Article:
Human Abedin asks judge for leniency in former Rep. Weiner's sexting case

Huma Abedin asked a judge for leniency in sentencing her now-estranged husband, former Rep. Anthony D. Weiner, whose lewd text messages to an underage girl embroiled Abedin and former presidential candidate Hillary Clinton in the scandal.
By Jackie Flores | Sep 16, 2017
Former Rep. Anthony D. Weiner got support from his soon-to-be ex-wife Huma Abedin in his bid for leniency from a federal court judge who will sentence him later this month for sexting to an underage girl.

Weiner is a former Democratic congressman whose raunchy text exchanges with a teenage girl led to his prosecution. He pleaded guilty in May to one count of transferring obscene material to a minor and is scheduled to be sentenced on Sept. 25 by Judge Denise Cote of the Federal District Court in Manhattan. He faces a maximum sentence of 10 years.

Huma Abedin, who was a top aide to Hillary Clinton, became embroiled in Weiner's sexting scandal when the FBI found a large number of Clinton-related emails belonging to Abedin on the former congressman's laptop. The discovery led to the announcement by then-FBI Director James B. Comey in late October of 2016 that he had opened a new investigation into the way Clinton handled her official email.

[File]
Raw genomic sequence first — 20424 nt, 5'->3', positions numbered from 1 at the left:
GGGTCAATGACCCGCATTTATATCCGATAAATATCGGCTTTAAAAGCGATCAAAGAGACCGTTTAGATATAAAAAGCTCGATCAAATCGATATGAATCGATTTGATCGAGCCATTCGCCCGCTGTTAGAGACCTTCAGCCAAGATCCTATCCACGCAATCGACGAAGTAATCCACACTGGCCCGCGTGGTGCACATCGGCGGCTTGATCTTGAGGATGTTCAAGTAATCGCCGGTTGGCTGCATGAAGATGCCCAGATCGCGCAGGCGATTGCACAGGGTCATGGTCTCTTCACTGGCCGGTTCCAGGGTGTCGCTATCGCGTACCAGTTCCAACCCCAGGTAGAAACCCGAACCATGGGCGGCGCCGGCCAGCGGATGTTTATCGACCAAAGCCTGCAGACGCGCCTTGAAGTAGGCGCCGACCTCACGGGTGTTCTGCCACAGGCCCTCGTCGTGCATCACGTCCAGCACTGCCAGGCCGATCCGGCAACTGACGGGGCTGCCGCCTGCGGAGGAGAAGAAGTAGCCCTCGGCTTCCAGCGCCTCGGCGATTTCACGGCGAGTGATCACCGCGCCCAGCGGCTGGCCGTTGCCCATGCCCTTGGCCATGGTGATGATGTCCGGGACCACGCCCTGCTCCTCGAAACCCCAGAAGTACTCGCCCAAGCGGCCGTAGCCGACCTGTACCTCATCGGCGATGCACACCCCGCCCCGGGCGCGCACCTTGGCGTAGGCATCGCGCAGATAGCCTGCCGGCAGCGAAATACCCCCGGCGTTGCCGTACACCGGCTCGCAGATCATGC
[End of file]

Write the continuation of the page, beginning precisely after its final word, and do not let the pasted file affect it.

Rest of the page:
"This is not a letter I ever imagined I would write but with Anthony I have repeatedly found myself in circumstances I never imagined," Abedin wrote to the judge, as reported by the New York Daily News, adding "I am devastated by Anthony's actions, and I understand he must face their consequences."

Abedin told the judge she was writing for the former couple's five-year-old son, saying, "Whatever else Anthony has done, he loves [Jordan]" and that, like any parent, she wants their son to be as little affected as possible.

Lawyers for Weiner, 53, filed court papers Wednesday asking Judge Cote to spare their client a prison term and impose probation, according to ABC News. They described Weiner's sexting with a minor as the product of a "deep sickness" for which he is successfully being treated.

"A term of imprisonment would bring Anthony's indisputably successful treatment for the sickness underlying his crime to an immediate and complete halt and separate Anthony from the son who has motivated his recovery," his defense lawyers wrote.

Weiner and Abedin appeared in a separate court Wednesday for a divorce proceeding.


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